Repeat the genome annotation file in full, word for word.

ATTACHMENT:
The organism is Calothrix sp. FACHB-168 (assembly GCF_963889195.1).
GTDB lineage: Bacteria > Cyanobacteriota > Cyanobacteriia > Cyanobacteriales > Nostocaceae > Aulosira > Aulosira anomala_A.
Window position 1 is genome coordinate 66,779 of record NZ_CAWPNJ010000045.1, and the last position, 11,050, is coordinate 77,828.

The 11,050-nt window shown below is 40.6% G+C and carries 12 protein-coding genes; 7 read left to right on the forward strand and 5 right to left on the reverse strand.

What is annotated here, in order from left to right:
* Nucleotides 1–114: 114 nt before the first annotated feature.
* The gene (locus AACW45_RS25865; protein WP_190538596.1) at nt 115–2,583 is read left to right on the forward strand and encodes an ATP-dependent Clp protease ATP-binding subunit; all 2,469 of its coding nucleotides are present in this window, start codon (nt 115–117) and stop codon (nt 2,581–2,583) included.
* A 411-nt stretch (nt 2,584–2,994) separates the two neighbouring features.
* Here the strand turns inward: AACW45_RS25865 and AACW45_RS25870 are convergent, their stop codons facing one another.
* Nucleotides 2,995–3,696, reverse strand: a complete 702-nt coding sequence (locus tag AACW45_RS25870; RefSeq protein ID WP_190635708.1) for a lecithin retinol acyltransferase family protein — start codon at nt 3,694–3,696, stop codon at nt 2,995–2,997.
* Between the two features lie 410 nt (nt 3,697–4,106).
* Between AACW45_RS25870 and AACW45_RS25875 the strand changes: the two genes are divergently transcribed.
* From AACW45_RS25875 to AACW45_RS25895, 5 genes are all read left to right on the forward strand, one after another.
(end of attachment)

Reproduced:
The organism is Calothrix sp. FACHB-168 (assembly GCF_963889195.1).
GTDB lineage: Bacteria > Cyanobacteriota > Cyanobacteriia > Cyanobacteriales > Nostocaceae > Aulosira > Aulosira anomala_A.
Window position 1 is genome coordinate 66,779 of record NZ_CAWPNJ010000045.1, and the last position, 11,050, is coordinate 77,828.

The 11,050-nt window shown below is 40.6% G+C and carries 12 protein-coding genes; 7 read left to right on the forward strand and 5 right to left on the reverse strand.

What is annotated here, in order from left to right:
* Nucleotides 1–114: 114 nt before the first annotated feature.
* The gene (locus AACW45_RS25865; protein WP_190538596.1) at nt 115–2,583 is read left to right on the forward strand and encodes an ATP-dependent Clp protease ATP-binding subunit; all 2,469 of its coding nucleotides are present in this window, start codon (nt 115–117) and stop codon (nt 2,581–2,583) included.
* A 411-nt stretch (nt 2,584–2,994) separates the two neighbouring features.
* Here the strand turns inward: AACW45_RS25865 and AACW45_RS25870 are convergent, their stop codons facing one another.
* Nucleotides 2,995–3,696, reverse strand: a complete 702-nt coding sequence (locus tag AACW45_RS25870; RefSeq protein ID WP_190635708.1) for a lecithin retinol acyltransferase family protein — start codon at nt 3,694–3,696, stop codon at nt 2,995–2,997.
* Between the two features lie 410 nt (nt 3,697–4,106).
* Between AACW45_RS25870 and AACW45_RS25875 the strand changes: the two genes are divergently transcribed.
* From AACW45_RS25875 to AACW45_RS25895, 5 genes are all read left to right on the forward strand, one after another.